I haven’t posted here regularly for a year now, but school is officially over, so I can jump back in again. If you’re interested in (part of) what I’ve been doing all this time, check out my thesis: Municipal Development of Anaerobic Digestion/Combined Heat and Power in Massachusetts.
If you just want the CliffsNotes version, anaerobic digestion is basically breaking down organic materials (like food) with bacteria in an environment without oxygen. Composting is aerobic digestion, meaning it does roughly the same thing with oxygen. But with anaerobic digestion, we can collect the gas that’s produced (roughly half methane) and use it to generate energy. This happens in landfills, anyway, and there are some landfills that have gas capture systems, but if we control the process ourselves we can tweak it to be faster and generate more methane, and we can make sure the methane doesn’t escape into the atmosphere (very important, since methane is a greenhouse gas).
There are a few places already doing this in Massachusetts. There are six wastewater treatment plants with anaerobic digestion and three farms. Manure and wastewater are both reliable feedstocks, but if you mix food waste with them it’s even better, generating more biogas, reducing the volume of the sludge, and making the process more stable. The three farms are adding food waste to the mix, but the wastewater treatment plants aren’t yet. However, Deer Island—the wastewater treatment plant that serves most of us in the Boston area—is planning a pilot food waste project for the fall.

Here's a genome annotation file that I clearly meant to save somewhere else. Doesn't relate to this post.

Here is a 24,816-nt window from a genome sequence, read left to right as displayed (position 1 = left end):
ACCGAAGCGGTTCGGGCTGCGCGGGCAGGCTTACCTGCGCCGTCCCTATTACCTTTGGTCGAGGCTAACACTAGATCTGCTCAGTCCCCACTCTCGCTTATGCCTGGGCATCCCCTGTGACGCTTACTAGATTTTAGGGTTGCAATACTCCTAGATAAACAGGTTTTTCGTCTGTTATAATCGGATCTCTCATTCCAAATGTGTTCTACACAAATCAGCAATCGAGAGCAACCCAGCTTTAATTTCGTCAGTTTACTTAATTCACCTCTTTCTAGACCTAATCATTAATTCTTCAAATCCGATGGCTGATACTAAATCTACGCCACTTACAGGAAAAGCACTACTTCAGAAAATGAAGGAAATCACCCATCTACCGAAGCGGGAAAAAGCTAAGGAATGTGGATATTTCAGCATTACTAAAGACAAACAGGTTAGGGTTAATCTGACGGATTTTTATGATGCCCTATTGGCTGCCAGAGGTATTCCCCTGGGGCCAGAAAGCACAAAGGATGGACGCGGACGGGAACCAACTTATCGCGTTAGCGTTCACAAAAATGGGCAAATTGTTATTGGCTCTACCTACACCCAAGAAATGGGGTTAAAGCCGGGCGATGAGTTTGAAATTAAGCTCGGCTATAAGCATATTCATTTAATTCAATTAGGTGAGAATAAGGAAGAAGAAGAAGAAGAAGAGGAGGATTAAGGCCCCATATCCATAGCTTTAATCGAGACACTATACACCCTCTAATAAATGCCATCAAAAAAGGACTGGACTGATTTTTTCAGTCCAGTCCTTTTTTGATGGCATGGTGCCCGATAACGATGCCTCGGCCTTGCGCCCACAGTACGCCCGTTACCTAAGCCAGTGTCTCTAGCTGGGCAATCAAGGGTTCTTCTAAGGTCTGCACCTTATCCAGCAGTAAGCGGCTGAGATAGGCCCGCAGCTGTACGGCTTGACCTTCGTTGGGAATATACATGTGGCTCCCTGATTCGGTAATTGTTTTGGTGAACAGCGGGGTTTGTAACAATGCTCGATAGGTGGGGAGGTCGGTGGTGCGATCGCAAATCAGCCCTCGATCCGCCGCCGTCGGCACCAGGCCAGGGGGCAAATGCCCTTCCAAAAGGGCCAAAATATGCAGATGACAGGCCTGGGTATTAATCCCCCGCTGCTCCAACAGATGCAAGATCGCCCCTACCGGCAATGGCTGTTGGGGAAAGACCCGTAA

Here in Massachusetts this is especially relevant, because we have a commercial organic waste ban coming up in October. This only applies to entities that generate a ton or more of food waste per week, not residents. But some towns are considering doing residential food waste pickup, too. Hamilton has been doing so for about a year now, and Cambridge is doing a pilot project in one neighborhood. Anaerobic digesters are a great place for all that food waste to go.